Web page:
The steady if unspectacular rise of the Your Party (Minna no to - "Everyone's Party") Japan's answer to Germany's Free Democrats, the most liberal (in the classical, Edmund Burke sense of the word) party ever in postwar Japanese politics, is history. (Link)
The rupture in between party leader Watanabe Yoshimi and his former secretary-general Eda Kenji occurred months ago, leading to a peculiar situation of an authoritarian leader and his rebel former second-in-command cohabiting in utter contempt of each other. However it took the passage of the Special Secrets Protection Act, and the public role the Your Party played in transforming the Liberal Democratic Party's bill into law, to convince a decent number of Your Party members of the Diet to join Eda in defecting.
On the surface, Your Party did no worse in its attempt to modify the LDP draft secrets bill than the other two parties -- the New Komeito and the Japan Restoration Party -- who co-sponsored the bill. All three failed to demand from the LDP the severe changes the bill needed to serve its ostensible purpose of protecting Japanese citizens from possible harm. Fooled and/or perhaps tempted by the prospect of influencing an overwhelmingly powerful LDP, the three parties asked for only the weakest of amendments -- which a bemused LDP leadership, in a false show of magnanimity, gleefully accepted. In the case of the JRP's proposals, the LDP took the liberty of accepting the JRP ideas that made a bad bill even worse while ignoring the proposals suggesting a setting of limits on bureaucratic power. The JRP's humiliation at this cherry-picking -- which, to be fair, was inherent in the JRP's ridiculous mix of ideas -- led the JRP to boycott the final vote in the House of Representatives, leaving the New Komeito and the Your Party (minus some defectors led by Eda) to swallow their pride and vote for the monstrosity.
Classing the Your Party as a party in opposition has always been problematic. Your Party, despite its reformist creed, sat on the sidelines and cast stones during the brief three years a Democratic Party of Japan-led coalition was in power. Effectively if not openly Your Party was a cat's paw of the disgraced LDP, scratching and often wounding the upstart Democrats.
Once the change in power reversed itself last December, the Your Party has a right to take a seat at the table. It did not, however, leaving Eda and others in the party wondering what the party's role was. If all that the Your Party could glean from having been an agent of the LDP was a few more seats in the Diet, then the quid pro quo, such as it was, was unfulfilling. Collaboration with the LDP to tear down the Democrats should have resulted in significant influence on policy if the silent bargain was to be seen as worthwhile.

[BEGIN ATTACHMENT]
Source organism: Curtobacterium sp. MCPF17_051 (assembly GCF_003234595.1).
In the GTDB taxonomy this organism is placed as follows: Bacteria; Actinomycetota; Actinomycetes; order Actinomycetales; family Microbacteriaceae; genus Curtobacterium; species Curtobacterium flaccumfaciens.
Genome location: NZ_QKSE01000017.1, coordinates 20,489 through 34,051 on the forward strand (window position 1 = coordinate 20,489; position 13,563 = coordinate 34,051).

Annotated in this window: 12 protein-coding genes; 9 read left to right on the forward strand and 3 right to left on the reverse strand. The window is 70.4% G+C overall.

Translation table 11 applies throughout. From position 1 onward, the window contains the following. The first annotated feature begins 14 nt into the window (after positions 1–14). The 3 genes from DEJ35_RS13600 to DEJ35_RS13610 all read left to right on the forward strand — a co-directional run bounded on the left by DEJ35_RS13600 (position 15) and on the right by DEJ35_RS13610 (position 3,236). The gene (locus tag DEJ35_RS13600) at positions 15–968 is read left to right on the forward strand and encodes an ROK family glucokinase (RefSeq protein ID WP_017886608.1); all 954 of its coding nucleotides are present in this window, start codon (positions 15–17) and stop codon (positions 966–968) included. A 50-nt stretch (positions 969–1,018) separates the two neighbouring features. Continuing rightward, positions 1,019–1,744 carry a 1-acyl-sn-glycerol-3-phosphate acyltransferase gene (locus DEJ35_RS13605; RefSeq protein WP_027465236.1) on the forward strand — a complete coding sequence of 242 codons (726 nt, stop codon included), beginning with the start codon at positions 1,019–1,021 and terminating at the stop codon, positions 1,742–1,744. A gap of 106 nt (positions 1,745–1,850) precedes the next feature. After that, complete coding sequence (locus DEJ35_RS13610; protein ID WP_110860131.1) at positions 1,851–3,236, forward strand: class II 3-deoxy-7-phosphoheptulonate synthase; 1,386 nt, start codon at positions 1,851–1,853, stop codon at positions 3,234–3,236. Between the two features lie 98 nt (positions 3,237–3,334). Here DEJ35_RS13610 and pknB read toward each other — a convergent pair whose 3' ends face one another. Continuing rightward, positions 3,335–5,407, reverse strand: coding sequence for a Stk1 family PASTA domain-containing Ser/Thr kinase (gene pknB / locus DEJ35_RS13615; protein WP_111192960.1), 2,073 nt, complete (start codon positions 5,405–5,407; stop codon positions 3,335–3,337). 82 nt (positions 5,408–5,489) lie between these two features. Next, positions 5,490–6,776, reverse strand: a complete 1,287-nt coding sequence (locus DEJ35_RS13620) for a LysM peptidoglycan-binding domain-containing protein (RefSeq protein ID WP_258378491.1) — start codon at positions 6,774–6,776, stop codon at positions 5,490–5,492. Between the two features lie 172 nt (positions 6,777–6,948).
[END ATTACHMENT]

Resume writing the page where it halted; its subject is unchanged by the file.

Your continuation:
Your Party's survival as an entity entered a critical phase when it entered into negotiations with the LDP on the secrecy bill. No one could ignore the glaring contradiction in between the party's stated goals of trimming the powers of the bureaucracy and the secrecy bill's stunning bequest of power to the bureaucrats to wall off information from the public eye.
What doomed Your Party solidarity was what should have been the party's ace-in-the-hole: party leader Watanabe's close personal friendship with Prime Minister Abe Shinzo. Watanabe was one of a trio -- who with Abe formed a quartet jokingly called the "Abe Road Group" -- that pushed Abe in August of 2012 to run for the presidency of the LDP. Watanabe and Abe dined together and have kept in constant contact, even as the Your Party was in supposed opposition to the LDP.
That Watanabe could not capitalize on his friendship with the head of the ruling party, by getting more from the LDP in terms of concessions on issues supposedly vital to the Your Party, begged the question as to what, if anything, membership in the Your Party meant, as an electoral platform and in terms of influence on policy and governance.
The answer, according to yesterday's 14 defectors, is that it meant nothing -- which left them no recourse but to follow their instincts for self-preservation.
The fission of the Your Party poses a question to all the smaller parties in the Diet, including the come-hell-or-high-water LDP ally the New Komeito. With the LDP in such a dominant position, and given fates of the smaller parties that have taken part in ruling coalitions or coalitions of convenience over the past 15 years, what can a party do to retain relevance on the policy front while remaining viable as a political entity?
Later - Many thanks to the anonymous commenter who noted the error in the title.
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